• The Oscar nominations woke up the West Coast Thursday morning with some surprise inclusions, notable omissions, and endless questions about what the rationale behind the decision to have Chris Hemsworth (“a super hero amongst us”) announce them could have been.  My strongest lingering takeaways:

The Academy dug The Wolf of Wall Street.  With acting nominations for Leonardo DiCaprio (an on the fence possibility going in) and Jonah Hill (considered to be even further on the outside looking in), Martin Scorsese’s eighth directing nomination, and a Best Picture nomination among the field of nine, there is a renewed momentum for this relative latecomer to the awards season party.  After his Golden Globe win and facing a field that does not feature once thought to be juggernaut competition from the likes of Tom Hanks and Robert Redford, I think he has a legitimate shot at winning his first Academy Award.

Speaking of Tom Hanks, his exclusion from the Best Actor race is the hardest omission for me to stomach.  His performance in Captain Phillips (nondescript New England accent aside) was vintage Hanks and deserved to be recognized.

I was most pleased that Paul Hewson, Dave Evans, Adam Clayton, and Larry Mullen were nominated for Best Song, but it made me uncomfortable when Cheryl Boone Isaacs had to say, “You may know them better as U2.”  Would she have had to similarly qualify the Beatles or the Rolling Stones?

I have six movies to see before the March 2 ceremony in order for me to have fulfilled my viewing quota in the six major categories (Best Picture, Best Actor and Actress, Best Supporting Actor and Actress, Best Director).  Those movies are, in order from “I want to see you” to “this matinee feels like a chore”: 1. Her (always on my list), 2. Dallas Buyer’s Club (I am all in on the “2014 Year of McConaughey” train), 3. August: Osage County (my all-time favorite stage play but not sure about the film version), 4. Nebraska (“Will Forte!”), 5. Philomena (one of those trailers that does not inspire, but the words from mouth that I have heard have been universally praising), 6. Blue Jasmine (I am not sure I want to have a relationship with Woody Allen pictures going forward).

• The second episode of Real World: Ex-Plosion may have been slightly more tolerable than the first, but I am still struggling.  Any chance that Doug will return for more tomfoolery?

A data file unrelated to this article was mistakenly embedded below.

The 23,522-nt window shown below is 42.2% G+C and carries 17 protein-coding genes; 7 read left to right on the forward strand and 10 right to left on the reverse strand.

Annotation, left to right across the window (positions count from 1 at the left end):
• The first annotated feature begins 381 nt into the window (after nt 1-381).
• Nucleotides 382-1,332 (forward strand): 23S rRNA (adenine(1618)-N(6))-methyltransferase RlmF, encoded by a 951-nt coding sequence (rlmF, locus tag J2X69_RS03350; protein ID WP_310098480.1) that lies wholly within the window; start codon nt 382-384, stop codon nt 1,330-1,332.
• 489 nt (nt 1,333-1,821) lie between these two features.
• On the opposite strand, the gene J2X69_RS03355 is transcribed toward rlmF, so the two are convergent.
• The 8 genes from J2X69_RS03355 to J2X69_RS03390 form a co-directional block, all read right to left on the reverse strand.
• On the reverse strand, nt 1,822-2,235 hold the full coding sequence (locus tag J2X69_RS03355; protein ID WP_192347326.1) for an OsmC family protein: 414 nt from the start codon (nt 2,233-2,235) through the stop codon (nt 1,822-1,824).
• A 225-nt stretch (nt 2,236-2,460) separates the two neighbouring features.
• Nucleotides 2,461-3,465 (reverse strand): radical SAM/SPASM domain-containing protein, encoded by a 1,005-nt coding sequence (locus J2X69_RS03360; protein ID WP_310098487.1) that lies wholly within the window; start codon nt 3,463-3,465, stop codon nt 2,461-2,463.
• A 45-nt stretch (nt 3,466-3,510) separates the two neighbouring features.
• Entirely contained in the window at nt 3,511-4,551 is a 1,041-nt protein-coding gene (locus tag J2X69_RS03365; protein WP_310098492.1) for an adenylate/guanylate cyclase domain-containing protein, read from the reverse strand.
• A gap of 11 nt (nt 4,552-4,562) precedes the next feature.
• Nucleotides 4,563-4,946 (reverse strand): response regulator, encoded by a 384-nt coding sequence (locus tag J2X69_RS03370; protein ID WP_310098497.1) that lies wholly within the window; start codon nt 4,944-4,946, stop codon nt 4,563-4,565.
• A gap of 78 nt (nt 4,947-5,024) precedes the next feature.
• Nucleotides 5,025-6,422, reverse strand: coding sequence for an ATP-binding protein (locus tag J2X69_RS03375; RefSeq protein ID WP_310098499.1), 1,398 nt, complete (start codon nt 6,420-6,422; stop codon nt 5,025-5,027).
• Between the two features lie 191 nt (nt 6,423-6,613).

• Sherlock came back to US audiences last night and was a most welcome return.  Perhaps as a consequence, it took me two sittings to get through the second episode of the more melancholic and morose True Detective.  I couldn’t help but think that I had already watched the true detective.

• In honor of Dr. Martin Luther King, this lullaby of hope never loses its power.  It’s also by Paul Hewson, Dave Evans, Adam Clayton, and Larry Mullen:

Finally, welcome back Captain Rajon Rondo.  We missed you.

David J. Bloom can be reached on twitter @davidbloom7 and writes about MTV’s “The Challenge,” pop culture, and the NBA for Bishop and Company.


With television’s recent array of Golden Age shows (many would argue that Mad Men is the last of this early 2000s bunch) coming to the end of their runs (and in Mad Men’s case, it will be a long final lap – the final season is being drawn out over two years – AMC!), the next wave of contenders are all vying for their standing in our DVR queues and paid streaming service binges (as enabled by the passwords we mooch off our parents).  2013 was a masterful year of television.  It brought us some most promising new dramatic series talent (Masters of Sex, The Americans, House of Cards, Orange is the New Black), brilliant material from our British friends across the Atlantic (Black Mirror, Broadchurch), a most welcome return of the mini-series (Top of the Lake), some established shows continuing to find their sweet spot (of which Game of Thrones was my favorite), and the best season of television I have ever seen (the final season of Breaking Bad).

2014 is ready to build on this momentum with dozens of most intriguing upcoming shows (I have “summer” already circled on my calendar for the premiere of The Leftovers, Damon Lindelof’s post Lost television project on HBO), most welcome returns of old flames (even 24 wants some of the good will), and the continued maturation and evolution of a medium that is at the center of the collective pop culture conversation.  I will be commenting every few weeks on the many television musings that come across my path throughout the year, make recommendations, and will try to make sense of the changes in the “what” and “how” of how we consume our TV.  There is no better place to begin than last night…


Some of my television-centric takeaways (there will be no Jacqueline Bisset sanity inquiries here)…